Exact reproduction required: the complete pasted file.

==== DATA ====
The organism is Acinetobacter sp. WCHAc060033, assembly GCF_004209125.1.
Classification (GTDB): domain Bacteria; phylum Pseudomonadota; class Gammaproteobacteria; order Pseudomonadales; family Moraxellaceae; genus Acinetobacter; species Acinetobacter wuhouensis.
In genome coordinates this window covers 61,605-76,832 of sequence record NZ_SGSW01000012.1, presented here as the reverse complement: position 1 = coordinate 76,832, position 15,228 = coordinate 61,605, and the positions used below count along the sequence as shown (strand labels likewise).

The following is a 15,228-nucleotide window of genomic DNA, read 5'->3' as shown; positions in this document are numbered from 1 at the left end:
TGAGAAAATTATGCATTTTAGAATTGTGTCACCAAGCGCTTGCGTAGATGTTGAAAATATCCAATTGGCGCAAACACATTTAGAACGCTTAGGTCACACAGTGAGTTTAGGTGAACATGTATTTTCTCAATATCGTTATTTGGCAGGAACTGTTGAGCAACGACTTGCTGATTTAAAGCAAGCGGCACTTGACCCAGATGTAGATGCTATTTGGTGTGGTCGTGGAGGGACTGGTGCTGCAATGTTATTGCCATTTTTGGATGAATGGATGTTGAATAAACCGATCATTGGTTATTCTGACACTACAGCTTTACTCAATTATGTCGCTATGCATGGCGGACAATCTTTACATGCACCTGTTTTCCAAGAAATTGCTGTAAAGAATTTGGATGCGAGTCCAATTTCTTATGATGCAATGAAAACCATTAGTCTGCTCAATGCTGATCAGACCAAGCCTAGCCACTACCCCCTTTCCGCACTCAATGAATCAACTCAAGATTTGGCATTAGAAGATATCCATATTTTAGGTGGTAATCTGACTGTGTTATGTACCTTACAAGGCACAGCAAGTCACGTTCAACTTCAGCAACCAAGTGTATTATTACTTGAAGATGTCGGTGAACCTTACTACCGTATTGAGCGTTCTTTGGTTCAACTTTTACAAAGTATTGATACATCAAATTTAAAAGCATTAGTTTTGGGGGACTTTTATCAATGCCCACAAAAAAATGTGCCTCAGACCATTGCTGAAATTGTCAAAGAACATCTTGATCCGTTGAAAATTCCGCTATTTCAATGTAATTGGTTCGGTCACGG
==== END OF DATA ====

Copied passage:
The organism is Acinetobacter sp. WCHAc060033, assembly GCF_004209125.1.
Classification (GTDB): domain Bacteria; phylum Pseudomonadota; class Gammaproteobacteria; order Pseudomonadales; family Moraxellaceae; genus Acinetobacter; species Acinetobacter wuhouensis.
In genome coordinates this window covers 61,605-76,832 of sequence record NZ_SGSW01000012.1, presented here as the reverse complement: position 1 = coordinate 76,832, position 15,228 = coordinate 61,605, and the positions used below count along the sequence as shown (strand labels likewise).

The following is a 15,228-nucleotide window of genomic DNA, read 5'->3' as shown; positions in this document are numbered from 1 at the left end:
TGAGAAAATTATGCATTTTAGAATTGTGTCACCAAGCGCTTGCGTAGATGTTGAAAATATCCAATTGGCGCAAACACATTTAGAACGCTTAGGTCACACAGTGAGTTTAGGTGAACATGTATTTTCTCAATATCGTTATTTGGCAGGAACTGTTGAGCAACGACTTGCTGATTTAAAGCAAGCGGCACTTGACCCAGATGTAGATGCTATTTGGTGTGGTCGTGGAGGGACTGGTGCTGCAATGTTATTGCCATTTTTGGATGAATGGATGTTGAATAAACCGATCATTGGTTATTCTGACACTACAGCTTTACTCAATTATGTCGCTATGCATGGCGGACAATCTTTACATGCACCTGTTTTCCAAGAAATTGCTGTAAAGAATTTGGATGCGAGTCCAATTTCTTATGATGCAATGAAAACCATTAGTCTGCTCAATGCTGATCAGACCAAGCCTAGCCACTACCCCCTTTCCGCACTCAATGAATCAACTCAAGATTTGGCATTAGAAGATATCCATATTTTAGGTGGTAATCTGACTGTGTTATGTACCTTACAAGGCACAGCAAGTCACGTTCAACTTCAGCAACCAAGTGTATTATTACTTGAAGATGTCGGTGAACCTTACTACCGTATTGAGCGTTCTTTGGTTCAACTTTTACAAAGTATTGATACATCAAATTTAAAAGCATTAGTTTTGGGGGACTTTTATCAATGCCCACAAAAAAATGTGCCTCAGACCATTGCTGAAATTGTCAAAGAACATCTTGATCCGTTGAAAATTCCGCTATTTCAATGTAATTGGTTCGGTCACGG